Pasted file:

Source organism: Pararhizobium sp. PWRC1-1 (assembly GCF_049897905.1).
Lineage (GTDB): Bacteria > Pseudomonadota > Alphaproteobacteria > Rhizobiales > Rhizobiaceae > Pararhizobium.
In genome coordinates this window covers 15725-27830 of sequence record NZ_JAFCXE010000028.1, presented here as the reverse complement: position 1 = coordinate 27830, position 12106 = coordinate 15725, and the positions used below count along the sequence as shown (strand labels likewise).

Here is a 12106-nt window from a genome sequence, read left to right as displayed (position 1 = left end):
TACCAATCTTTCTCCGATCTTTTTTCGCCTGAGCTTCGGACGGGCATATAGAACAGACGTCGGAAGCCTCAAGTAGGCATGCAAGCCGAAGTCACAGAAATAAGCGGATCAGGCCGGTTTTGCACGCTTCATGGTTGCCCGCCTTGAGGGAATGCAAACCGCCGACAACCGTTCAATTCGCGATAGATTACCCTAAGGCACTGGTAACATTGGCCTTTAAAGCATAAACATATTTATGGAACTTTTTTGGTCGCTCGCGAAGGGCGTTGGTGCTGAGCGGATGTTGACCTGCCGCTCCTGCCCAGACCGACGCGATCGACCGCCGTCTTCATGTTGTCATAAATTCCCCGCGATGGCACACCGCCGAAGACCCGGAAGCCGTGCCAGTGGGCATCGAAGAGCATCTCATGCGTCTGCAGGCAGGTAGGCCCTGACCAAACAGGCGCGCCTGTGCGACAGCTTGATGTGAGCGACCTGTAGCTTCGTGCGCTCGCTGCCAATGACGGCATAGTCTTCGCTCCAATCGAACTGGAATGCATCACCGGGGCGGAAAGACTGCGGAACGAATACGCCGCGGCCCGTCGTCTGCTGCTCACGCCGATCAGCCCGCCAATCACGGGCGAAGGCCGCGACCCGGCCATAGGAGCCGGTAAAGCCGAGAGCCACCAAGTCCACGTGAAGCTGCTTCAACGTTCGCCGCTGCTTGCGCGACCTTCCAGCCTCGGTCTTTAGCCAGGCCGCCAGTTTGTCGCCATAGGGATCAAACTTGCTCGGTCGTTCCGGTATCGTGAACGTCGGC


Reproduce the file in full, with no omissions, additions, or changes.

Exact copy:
Source organism: Pararhizobium sp. PWRC1-1 (assembly GCF_049897905.1).
Lineage (GTDB): Bacteria > Pseudomonadota > Alphaproteobacteria > Rhizobiales > Rhizobiaceae > Pararhizobium.
In genome coordinates this window covers 15725-27830 of sequence record NZ_JAFCXE010000028.1, presented here as the reverse complement: position 1 = coordinate 27830, position 12106 = coordinate 15725, and the positions used below count along the sequence as shown (strand labels likewise).

Here is a 12106-nt window from a genome sequence, read left to right as displayed (position 1 = left end):
TACCAATCTTTCTCCGATCTTTTTTCGCCTGAGCTTCGGACGGGCATATAGAACAGACGTCGGAAGCCTCAAGTAGGCATGCAAGCCGAAGTCACAGAAATAAGCGGATCAGGCCGGTTTTGCACGCTTCATGGTTGCCCGCCTTGAGGGAATGCAAACCGCCGACAACCGTTCAATTCGCGATAGATTACCCTAAGGCACTGGTAACATTGGCCTTTAAAGCATAAACATATTTATGGAACTTTTTTGGTCGCTCGCGAAGGGCGTTGGTGCTGAGCGGATGTTGACCTGCCGCTCCTGCCCAGACCGACGCGATCGACCGCCGTCTTCATGTTGTCATAAATTCCCCGCGATGGCACACCGCCGAAGACCCGGAAGCCGTGCCAGTGGGCATCGAAGAGCATCTCATGCGTCTGCAGGCAGGTAGGCCCTGACCAAACAGGCGCGCCTGTGCGACAGCTTGATGTGAGCGACCTGTAGCTTCGTGCGCTCGCTGCCAATGACGGCATAGTCTTCGCTCCAATCGAACTGGAATGCATCACCGGGGCGGAAAGACTGCGGAACGAATACGCCGCGGCCCGTCGTCTGCTGCTCACGCCGATCAGCCCGCCAATCACGGGCGAAGGCCGCGACCCGGCCATAGGAGCCGGTAAAGCCGAGAGCCACCAAGTCCACGTGAAGCTGCTTCAACGTTCGCCGCTGCTTGCGCGACCTTCCAGCCTCGGTCTTTAGCCAGGCCGCCAGTTTGTCGCCATAGGGATCAAACTTGCTCGGTCGTTCCGGTATCGTGAACGTCGGC